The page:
From the top of Ocecu Hill, about 200m away from the trunk road from Patiko Ajulu to Palaro, one has a clear view of the fort with its ancient rock walls. The fort is surrounded by several hills — Ajulu, Ladwong, Akara, Abaka and Labworomor in the north and Kiju in the south. To the east of the fort lies Patiko Ajulu internally displaced people’s camp, with a population of over 10,000 and the Patiko Sub-county headquarters.
Northeast of the fort is a UPDF detachment which used to protect the displaced people’s camp from rebel attacks. The main entry to the fort is in the east, past the main quarter guard. The fort is surrounded by a man-made trench about 16 feet wide and 15 feet deep. As you enter the fort through a narrow tunnel, a cool breeze welcomes you into the fort compound, which is dotted with exotic trees like the fig tree (for making bark cloth) plus some local trees like Jack fruit, odugu, cokoro, yago, kibur and kworo.
Inside the fort, are two rooms of about 10 square metres each. Residents say that was where the slave traders stored their food and ivory. On one wall there is a plaque inscribed with the words: “FATIKO 1872–88, founded by Sir Samuel Baker, occupied by Gordon and Emin.” Oneka explains: “Baker put this plaque on the wall. He misspelt Patiko, writing Fatiko, instead.”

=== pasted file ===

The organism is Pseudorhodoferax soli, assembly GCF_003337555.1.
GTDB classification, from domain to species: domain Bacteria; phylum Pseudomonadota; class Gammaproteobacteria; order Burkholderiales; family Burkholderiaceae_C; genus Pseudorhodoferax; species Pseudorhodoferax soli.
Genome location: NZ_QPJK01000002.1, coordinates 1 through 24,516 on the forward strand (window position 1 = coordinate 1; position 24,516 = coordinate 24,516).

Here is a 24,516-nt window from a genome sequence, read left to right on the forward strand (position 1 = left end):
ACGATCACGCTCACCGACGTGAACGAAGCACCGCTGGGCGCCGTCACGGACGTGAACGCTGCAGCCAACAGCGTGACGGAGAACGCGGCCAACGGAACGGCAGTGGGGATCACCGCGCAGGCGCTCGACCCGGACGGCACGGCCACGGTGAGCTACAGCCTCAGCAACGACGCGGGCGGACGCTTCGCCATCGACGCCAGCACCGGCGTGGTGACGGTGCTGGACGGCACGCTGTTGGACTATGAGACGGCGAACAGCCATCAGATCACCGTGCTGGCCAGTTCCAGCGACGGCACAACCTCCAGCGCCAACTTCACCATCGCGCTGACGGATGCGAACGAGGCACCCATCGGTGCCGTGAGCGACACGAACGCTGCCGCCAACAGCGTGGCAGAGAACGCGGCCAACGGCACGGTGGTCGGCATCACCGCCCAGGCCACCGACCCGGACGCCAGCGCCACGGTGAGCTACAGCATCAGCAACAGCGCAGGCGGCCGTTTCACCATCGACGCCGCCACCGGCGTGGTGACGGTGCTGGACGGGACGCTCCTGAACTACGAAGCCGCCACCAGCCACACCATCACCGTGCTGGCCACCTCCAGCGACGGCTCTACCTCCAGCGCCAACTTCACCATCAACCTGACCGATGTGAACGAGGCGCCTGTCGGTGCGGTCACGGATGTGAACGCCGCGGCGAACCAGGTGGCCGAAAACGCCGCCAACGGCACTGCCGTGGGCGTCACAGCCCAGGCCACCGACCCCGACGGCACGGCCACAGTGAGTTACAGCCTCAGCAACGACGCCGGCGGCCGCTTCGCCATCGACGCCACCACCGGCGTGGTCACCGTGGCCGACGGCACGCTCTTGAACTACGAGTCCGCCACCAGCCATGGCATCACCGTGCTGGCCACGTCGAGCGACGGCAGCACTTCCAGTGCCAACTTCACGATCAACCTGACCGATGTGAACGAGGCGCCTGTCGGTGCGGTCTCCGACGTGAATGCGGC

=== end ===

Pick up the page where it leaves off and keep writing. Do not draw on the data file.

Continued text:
To the north of the fort are two rooms which were used by the slave traders as an armoury. About 100m away stands a rock about 150m high. According to local folklore, the slave traders used the rock as an observation post to spot enemies coming to attack the fort. Under that huge rock, lives a huge tortoise.
According to local elders, the reptile started living there long before the slave traders settled in the area in the 1850s. Standing west of the fort, is a plain, flat rock where screening of the slaves used to take place. The healthy and docile would be retained, while the sick and the stubborn would be executed at a spot 200m southwest of the fort’s compound.At the execution ground, slaves would either be beheaded or face the firing squad depending on the nature of their crime. Dark spots, believed to be blood stains, can still be seen on the rock as well as marks made by axes as the slaves were beheaded. To the south of the fort are two big caves which were used as prison cells.
Apparently none of the rooms at the fort was Baker’s bedroom. It is said he used to sleep under a big rock near the observation post. Fort facts Standing on a 150 square mile piece of land, the fort is 136 years old. From colonial rule until the end of 1979, Baker’s Fort was under the Ministry of Community Development and Antiquities. At the peak of the insurgency in northern Uganda, the fort was abandoned, but in 2006, the Patiko local government re-opened the treasure.
Trespassers are damaging some of the buildings, rocks and trees in the fort. The fort receives 50 to 60 tourists (both local and international) monthly. Each visitor is charged a sh1,000 entry fee.